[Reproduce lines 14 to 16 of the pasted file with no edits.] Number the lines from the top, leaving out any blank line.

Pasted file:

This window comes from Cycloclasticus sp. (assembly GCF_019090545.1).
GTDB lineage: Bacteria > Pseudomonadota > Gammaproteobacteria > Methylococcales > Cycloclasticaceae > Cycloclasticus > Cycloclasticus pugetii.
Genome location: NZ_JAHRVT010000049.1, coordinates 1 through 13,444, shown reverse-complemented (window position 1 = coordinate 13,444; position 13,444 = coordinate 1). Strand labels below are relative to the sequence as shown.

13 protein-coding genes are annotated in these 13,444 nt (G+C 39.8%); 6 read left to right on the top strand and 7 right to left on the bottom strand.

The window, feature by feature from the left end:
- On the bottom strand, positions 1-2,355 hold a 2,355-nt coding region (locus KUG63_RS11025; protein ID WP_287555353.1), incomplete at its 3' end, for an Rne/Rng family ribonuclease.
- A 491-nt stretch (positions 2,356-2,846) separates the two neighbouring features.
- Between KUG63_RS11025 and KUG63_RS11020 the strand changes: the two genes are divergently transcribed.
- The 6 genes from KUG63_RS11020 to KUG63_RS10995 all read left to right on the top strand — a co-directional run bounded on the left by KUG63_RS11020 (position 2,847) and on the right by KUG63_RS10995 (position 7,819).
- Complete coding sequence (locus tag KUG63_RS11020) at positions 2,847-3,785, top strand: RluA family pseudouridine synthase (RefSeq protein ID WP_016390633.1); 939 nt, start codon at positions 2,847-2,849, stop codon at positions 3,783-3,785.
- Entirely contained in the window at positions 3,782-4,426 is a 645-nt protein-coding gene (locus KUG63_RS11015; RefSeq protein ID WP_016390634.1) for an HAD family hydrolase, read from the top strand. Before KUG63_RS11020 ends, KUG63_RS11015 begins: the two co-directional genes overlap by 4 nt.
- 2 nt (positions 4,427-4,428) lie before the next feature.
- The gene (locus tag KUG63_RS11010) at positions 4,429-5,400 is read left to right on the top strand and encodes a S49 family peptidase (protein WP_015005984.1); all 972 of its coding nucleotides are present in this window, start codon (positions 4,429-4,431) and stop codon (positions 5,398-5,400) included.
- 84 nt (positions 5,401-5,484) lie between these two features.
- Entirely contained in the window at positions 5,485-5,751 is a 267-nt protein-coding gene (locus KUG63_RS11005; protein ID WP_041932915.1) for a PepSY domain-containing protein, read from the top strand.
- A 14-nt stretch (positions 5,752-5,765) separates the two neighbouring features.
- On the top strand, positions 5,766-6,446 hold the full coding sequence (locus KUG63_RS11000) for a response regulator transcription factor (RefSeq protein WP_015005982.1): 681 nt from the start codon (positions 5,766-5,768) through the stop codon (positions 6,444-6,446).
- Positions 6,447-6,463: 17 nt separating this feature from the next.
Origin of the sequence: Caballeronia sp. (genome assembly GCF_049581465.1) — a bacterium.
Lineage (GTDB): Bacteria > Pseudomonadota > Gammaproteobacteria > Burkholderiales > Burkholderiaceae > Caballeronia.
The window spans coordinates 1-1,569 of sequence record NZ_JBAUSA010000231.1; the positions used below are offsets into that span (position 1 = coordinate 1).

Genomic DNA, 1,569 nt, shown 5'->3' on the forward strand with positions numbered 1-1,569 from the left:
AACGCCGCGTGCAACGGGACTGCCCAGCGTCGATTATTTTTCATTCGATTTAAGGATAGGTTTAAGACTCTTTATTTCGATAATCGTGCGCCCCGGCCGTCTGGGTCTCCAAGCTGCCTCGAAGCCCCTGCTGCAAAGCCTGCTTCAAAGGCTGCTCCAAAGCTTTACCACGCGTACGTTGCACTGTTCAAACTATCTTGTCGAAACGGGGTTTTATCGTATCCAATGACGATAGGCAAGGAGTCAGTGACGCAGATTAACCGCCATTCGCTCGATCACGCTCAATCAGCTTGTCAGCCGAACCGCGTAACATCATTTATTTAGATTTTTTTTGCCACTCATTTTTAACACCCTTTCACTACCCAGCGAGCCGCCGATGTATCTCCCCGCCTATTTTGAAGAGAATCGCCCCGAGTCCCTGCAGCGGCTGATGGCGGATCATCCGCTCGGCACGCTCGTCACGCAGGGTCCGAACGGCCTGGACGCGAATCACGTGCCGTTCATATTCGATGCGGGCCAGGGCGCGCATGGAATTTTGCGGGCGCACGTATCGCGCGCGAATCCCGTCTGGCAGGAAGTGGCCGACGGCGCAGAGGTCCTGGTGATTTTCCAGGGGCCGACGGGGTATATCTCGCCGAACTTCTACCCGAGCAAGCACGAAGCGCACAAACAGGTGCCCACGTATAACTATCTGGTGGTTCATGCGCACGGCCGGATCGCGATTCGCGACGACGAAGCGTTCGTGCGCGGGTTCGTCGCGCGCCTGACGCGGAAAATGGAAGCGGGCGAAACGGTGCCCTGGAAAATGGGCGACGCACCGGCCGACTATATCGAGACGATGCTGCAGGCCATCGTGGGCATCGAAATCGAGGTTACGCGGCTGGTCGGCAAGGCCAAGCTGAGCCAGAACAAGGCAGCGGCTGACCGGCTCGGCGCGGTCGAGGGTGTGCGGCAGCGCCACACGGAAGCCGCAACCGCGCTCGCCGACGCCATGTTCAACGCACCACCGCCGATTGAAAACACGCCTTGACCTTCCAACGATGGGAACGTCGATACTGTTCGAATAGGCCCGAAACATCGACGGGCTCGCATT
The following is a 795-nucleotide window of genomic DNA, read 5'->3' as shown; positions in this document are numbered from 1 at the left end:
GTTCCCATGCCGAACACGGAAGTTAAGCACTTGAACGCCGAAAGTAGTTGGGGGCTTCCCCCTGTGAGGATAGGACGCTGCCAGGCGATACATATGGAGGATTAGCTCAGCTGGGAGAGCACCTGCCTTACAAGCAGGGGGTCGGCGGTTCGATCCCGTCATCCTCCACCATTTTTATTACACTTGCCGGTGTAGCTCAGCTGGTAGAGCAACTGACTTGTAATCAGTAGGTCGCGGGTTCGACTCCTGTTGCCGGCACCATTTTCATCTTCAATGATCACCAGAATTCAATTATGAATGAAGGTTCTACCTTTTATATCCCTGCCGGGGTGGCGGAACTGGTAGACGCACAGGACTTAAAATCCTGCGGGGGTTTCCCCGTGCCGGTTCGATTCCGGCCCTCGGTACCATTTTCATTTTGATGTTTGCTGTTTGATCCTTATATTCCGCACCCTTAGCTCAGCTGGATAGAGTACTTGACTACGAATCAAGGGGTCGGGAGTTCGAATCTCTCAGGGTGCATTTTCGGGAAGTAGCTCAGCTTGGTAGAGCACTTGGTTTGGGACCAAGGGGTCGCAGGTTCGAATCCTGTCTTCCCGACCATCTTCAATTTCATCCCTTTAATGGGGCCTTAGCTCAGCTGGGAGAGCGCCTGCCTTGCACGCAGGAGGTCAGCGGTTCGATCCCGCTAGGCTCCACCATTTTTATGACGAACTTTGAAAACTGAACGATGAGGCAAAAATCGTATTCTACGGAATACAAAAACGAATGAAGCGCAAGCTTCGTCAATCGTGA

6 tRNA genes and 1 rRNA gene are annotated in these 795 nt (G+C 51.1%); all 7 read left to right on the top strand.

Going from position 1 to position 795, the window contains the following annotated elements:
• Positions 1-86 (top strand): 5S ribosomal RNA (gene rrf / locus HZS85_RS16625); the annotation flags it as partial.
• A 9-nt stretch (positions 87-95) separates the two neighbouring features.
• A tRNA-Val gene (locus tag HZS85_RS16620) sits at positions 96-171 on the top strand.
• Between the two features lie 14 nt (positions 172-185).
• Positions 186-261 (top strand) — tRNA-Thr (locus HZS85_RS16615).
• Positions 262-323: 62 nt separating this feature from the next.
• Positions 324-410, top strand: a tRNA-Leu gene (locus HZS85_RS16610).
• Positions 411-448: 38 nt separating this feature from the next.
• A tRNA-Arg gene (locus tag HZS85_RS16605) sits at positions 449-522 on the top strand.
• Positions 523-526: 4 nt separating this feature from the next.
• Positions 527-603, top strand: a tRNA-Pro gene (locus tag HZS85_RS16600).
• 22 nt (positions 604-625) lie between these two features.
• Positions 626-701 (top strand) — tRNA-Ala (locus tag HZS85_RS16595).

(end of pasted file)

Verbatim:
- 84 nt (positions 5,401-5,484) lie between these two features.
- Entirely contained in the window at positions 5,485-5,751 is a 267-nt protein-coding gene (locus KUG63_RS11005; protein ID WP_041932915.1) for a PepSY domain-containing protein, read from the top strand.
- A 14-nt stretch (positions 5,752-5,765) separates the two neighbouring features.